This son, Rev. Richard Martin (1805 - 1852), entered Trinity, Dublin, aged 18, on 18th October 1824, and graduated in 1829. In 1833 he was recorded as the Incumbent of St. John's, Greenock, Scotland. In 1834 he married Emma Mary Pilcher, née Edgcumbe (1807 - 1871), the daughter of Pierce Edgcumbe of Kent, the Edgcumbes of Kent being a branch of the Lords Mount Edgcumbe of Devonshire. Rev. Richard Martin did a stint as the vicar of Dore, Derby, before taking up a post as chaplain aboard a convict ship, first in Gosport, then in Woolwich. Rev. Richard Martin died of bronchitis in 1852, and his widow, Emma Mary Martin, became Governor of the Female Convict Prison at Brixton, a post she she held for 17 years before being pensioned off in 1870. She died at 53 Clapham Park Road on 5th October 1871.
Rev. Richard Martin and Emma Mary Edgcumbe had twelve children in total, one of whom was Temple Chevallier Martin (1842 - 1933), the grandfather of Sabina Elizabeth Martin of South Africa. He was born at Dore Parsonage on 22nd November 1842, and was named after his mother's first cousin, the Rev. Temple Chevallier (1794 - 1873), the first professor of astronomy and mathematics at Durham University who recreated Foucault's pendulum in Durham Castle to demonstrate the rotation of the earth.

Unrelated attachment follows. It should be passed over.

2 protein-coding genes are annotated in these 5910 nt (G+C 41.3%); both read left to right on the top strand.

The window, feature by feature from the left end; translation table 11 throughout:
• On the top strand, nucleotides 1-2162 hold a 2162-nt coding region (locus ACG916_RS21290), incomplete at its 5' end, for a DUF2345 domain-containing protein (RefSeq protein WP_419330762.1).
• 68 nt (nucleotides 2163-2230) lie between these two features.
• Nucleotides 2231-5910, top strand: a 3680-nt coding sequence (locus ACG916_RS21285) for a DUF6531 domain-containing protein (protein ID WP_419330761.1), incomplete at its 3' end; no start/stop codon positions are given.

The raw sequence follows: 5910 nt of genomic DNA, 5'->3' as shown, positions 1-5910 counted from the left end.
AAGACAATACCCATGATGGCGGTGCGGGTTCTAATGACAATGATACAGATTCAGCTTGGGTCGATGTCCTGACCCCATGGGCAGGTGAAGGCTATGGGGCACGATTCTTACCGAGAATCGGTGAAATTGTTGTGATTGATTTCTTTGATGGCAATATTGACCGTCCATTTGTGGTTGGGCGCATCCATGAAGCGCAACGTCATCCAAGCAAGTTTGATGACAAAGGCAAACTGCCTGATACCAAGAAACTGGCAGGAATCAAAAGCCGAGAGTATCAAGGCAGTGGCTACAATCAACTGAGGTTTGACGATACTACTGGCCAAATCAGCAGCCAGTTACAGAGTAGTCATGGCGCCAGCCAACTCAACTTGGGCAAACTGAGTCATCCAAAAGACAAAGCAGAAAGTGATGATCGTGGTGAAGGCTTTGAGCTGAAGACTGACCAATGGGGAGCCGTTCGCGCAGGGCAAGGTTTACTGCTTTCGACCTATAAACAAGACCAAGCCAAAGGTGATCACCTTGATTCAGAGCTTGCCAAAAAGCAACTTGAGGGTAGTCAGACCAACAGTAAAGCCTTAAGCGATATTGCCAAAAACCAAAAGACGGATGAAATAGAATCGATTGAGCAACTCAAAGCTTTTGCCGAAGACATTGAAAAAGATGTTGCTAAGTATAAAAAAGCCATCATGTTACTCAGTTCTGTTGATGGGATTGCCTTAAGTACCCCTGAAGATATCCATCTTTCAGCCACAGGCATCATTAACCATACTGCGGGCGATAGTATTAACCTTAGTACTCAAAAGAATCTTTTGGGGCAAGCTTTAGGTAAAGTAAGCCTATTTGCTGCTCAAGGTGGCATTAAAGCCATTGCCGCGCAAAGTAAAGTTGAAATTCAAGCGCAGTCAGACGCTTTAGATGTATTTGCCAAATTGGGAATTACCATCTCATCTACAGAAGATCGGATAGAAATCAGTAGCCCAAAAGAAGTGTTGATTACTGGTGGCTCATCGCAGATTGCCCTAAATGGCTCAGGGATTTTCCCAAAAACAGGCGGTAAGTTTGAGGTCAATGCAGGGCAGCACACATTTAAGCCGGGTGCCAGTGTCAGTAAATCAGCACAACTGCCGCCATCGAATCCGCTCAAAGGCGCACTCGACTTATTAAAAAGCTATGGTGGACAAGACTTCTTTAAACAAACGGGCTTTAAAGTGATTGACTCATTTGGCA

Temple Chevallier Martin spent thirty years as Chief Clerk at the Lambeth Police Court, and married Elizabeth Mary Parkyn (1845 - 1909), the daughter of Frederick Silly Parkyn and Anne Everest of St. Pancras, London. The Parkyn family originated in Bodmin, Cornwall, where, apparently, the family name of 'Silly' translates as 'blessed', 'innocent' or 'holy'. Frederick Silly Parkyn was the Steward of the Female Prison in Brixton, where Temple Chevallier Martin's mother also worked.
Sabina Elizabeth Martin's father, Frederick Temple Martin (1868 - 1933), born 31st January 1868, was the eldest of six sons born to Temple Chevallier Martin and Elizabeth Mary Parkyn. He was educated at Merchant Taylors' School, and entered the civil service like his father, rising to the position of Magistrate at the South Western Police Court, a post he held until his retirement in 1929.